Africa to the New World Gold and Silver Trade



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3.2 Brewing up a Storm

  • Slave Trade

    • Africa to the New World

  • Gold and Silver Trade

  • Drug Food Trade

    • Coffee, Tea, Sugar, Chocolate, Tobacco, and Opium

    • Only of the three trades to last after the industrial revolution

  • Most luxury goods went to Europe

  • Most of the goods were cheap enough for the majority of the population

    • Many crops were grow in the New World (regardless of origin)

    • Plantation and slave labor was cheap here

  • Tea

    • The only production that never came to the New World

    • Was a peasant crop in Asia

    • Was not under Western control for 400 years

    • National drink of England

    • Originated in China in A.D. 600 and spread to Japan and Korea

      • 1st exported by Buddhist monks

      • Fueled Medieval China's commercial revolution

      • Drank prestigiously

      • Sold to the Mongols, Eleuths, Turks and others, in exchange for war houses

      • Chinese government tried to create a state monopoly on tea

        • Tea prices crashed after the government attempted to control production

        • Government stepped back and began regulating trade instead of running it

    • Was exported to Russia, India, and the Middle East

    • Was a crime to take tea pants out of China

    • China was the main producer of tea until the nineteenth century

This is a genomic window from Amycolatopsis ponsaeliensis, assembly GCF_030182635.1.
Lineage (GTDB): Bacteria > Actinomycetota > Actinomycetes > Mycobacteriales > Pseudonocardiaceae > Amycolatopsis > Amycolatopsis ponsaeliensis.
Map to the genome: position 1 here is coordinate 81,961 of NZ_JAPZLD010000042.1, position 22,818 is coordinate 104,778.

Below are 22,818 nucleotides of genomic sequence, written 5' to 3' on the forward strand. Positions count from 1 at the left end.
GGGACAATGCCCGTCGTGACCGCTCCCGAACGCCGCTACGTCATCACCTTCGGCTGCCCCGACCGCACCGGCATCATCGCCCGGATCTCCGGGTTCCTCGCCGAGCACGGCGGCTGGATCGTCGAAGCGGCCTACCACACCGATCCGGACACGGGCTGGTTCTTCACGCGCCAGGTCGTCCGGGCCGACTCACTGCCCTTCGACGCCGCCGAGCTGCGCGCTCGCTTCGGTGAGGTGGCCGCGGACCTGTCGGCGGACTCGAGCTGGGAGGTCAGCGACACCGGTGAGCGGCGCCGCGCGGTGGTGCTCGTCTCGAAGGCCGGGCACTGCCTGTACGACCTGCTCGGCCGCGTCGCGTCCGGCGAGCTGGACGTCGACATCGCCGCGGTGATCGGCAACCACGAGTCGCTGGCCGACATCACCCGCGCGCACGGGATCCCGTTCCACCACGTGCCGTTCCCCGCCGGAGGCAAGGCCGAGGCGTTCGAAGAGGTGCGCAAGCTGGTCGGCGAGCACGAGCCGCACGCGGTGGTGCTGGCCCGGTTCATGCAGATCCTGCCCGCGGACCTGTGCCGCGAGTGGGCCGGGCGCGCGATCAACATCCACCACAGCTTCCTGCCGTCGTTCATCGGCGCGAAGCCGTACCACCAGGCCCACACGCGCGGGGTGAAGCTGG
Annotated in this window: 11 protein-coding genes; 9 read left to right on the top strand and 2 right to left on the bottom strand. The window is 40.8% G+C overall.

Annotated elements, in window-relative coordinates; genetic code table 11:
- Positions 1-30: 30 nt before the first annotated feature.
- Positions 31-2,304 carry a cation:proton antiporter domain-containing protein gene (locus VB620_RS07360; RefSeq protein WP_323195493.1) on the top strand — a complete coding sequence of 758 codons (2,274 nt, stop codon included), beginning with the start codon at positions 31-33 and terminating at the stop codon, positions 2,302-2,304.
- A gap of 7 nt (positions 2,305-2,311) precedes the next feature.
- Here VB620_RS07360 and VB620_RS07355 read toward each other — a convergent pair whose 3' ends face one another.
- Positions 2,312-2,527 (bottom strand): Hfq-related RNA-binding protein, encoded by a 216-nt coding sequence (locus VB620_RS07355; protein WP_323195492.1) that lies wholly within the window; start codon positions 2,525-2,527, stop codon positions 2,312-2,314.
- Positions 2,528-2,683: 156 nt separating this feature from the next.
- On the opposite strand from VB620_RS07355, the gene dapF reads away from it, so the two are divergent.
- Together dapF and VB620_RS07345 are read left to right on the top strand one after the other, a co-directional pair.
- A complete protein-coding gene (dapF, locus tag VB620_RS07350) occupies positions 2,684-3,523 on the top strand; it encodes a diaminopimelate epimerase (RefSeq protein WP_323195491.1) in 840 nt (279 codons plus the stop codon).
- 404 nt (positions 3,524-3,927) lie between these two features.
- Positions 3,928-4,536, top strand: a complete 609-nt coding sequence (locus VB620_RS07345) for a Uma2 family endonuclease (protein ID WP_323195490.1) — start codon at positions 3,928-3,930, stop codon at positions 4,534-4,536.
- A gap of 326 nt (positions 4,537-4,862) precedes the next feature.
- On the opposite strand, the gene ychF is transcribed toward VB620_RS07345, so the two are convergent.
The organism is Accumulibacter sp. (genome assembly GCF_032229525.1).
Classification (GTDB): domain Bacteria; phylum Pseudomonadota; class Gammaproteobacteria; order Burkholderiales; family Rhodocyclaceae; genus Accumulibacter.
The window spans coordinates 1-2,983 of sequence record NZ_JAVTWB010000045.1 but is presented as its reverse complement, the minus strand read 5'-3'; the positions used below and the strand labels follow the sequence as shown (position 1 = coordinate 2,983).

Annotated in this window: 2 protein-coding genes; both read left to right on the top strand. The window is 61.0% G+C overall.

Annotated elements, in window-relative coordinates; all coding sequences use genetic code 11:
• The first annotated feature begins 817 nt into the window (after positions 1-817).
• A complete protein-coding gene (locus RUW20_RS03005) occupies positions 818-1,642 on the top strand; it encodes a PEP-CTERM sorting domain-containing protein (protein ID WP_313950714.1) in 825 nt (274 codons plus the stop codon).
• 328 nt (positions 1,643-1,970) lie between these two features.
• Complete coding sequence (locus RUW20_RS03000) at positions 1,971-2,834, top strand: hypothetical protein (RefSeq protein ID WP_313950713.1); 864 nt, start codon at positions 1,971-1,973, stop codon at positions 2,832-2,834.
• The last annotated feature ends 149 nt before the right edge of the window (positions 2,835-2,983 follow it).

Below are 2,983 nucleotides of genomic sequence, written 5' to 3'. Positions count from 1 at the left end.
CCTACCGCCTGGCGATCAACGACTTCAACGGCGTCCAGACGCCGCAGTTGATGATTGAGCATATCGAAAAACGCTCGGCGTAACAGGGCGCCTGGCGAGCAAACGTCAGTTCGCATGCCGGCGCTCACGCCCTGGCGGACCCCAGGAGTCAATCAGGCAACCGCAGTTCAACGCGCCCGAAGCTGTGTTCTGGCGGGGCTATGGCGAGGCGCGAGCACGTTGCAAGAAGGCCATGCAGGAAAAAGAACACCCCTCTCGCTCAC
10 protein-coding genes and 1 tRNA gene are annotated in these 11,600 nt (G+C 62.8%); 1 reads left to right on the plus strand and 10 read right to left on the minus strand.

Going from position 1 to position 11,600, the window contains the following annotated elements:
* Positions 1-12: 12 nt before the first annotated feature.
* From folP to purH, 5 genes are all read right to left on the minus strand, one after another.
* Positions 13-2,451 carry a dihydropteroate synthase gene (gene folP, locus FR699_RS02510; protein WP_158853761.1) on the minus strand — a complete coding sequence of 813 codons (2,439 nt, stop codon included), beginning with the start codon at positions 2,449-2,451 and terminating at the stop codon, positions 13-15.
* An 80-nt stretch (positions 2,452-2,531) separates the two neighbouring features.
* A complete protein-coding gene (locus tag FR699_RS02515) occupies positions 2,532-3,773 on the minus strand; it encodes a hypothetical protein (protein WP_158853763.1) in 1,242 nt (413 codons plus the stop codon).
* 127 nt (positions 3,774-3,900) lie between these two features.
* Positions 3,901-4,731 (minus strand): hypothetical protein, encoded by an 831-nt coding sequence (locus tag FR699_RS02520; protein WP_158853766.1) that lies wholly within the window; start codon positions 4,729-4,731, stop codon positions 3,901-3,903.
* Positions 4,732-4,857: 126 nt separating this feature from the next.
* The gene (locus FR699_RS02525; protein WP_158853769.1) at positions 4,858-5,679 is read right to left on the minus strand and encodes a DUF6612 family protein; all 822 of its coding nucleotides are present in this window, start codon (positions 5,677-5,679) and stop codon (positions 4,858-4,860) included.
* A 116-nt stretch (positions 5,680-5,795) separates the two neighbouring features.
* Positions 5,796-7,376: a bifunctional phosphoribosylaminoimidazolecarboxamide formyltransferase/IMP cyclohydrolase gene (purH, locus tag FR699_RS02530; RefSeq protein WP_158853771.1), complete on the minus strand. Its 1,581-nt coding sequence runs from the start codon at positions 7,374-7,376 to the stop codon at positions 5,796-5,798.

• Was originally used by West Europeans as medicine

    • 1693- English imported less than 1/10 of an ounce per person

    • 1793-English imported over a pound per person

      • A 40,000% raise

      • Sugar became more available around this time to sweeten tea

      • Jobs became more tedious and workers needed caffeine to keep them going

      • Replaced gin and beer as England's national drinks

      • Import expenses became high so England attempted to find a good to trade with China, instead of silver, in exchange for the tea

      • Opium was traded with China for tea

    • 1827- tea plants were brought to Java (Dutch)

    • 1877- tea plants brought to Ceylon (British)

    • 1839- Assam Tea Company began in Assam India

    • Assam Tea Clearance Act (1854)- Allowed European planters 3,000 acres in exchange for growing tea

        • Growers and the indigenous people did not get along due to property feuds

    • The West finally was able to control enough tea production to outweigh their demand of it


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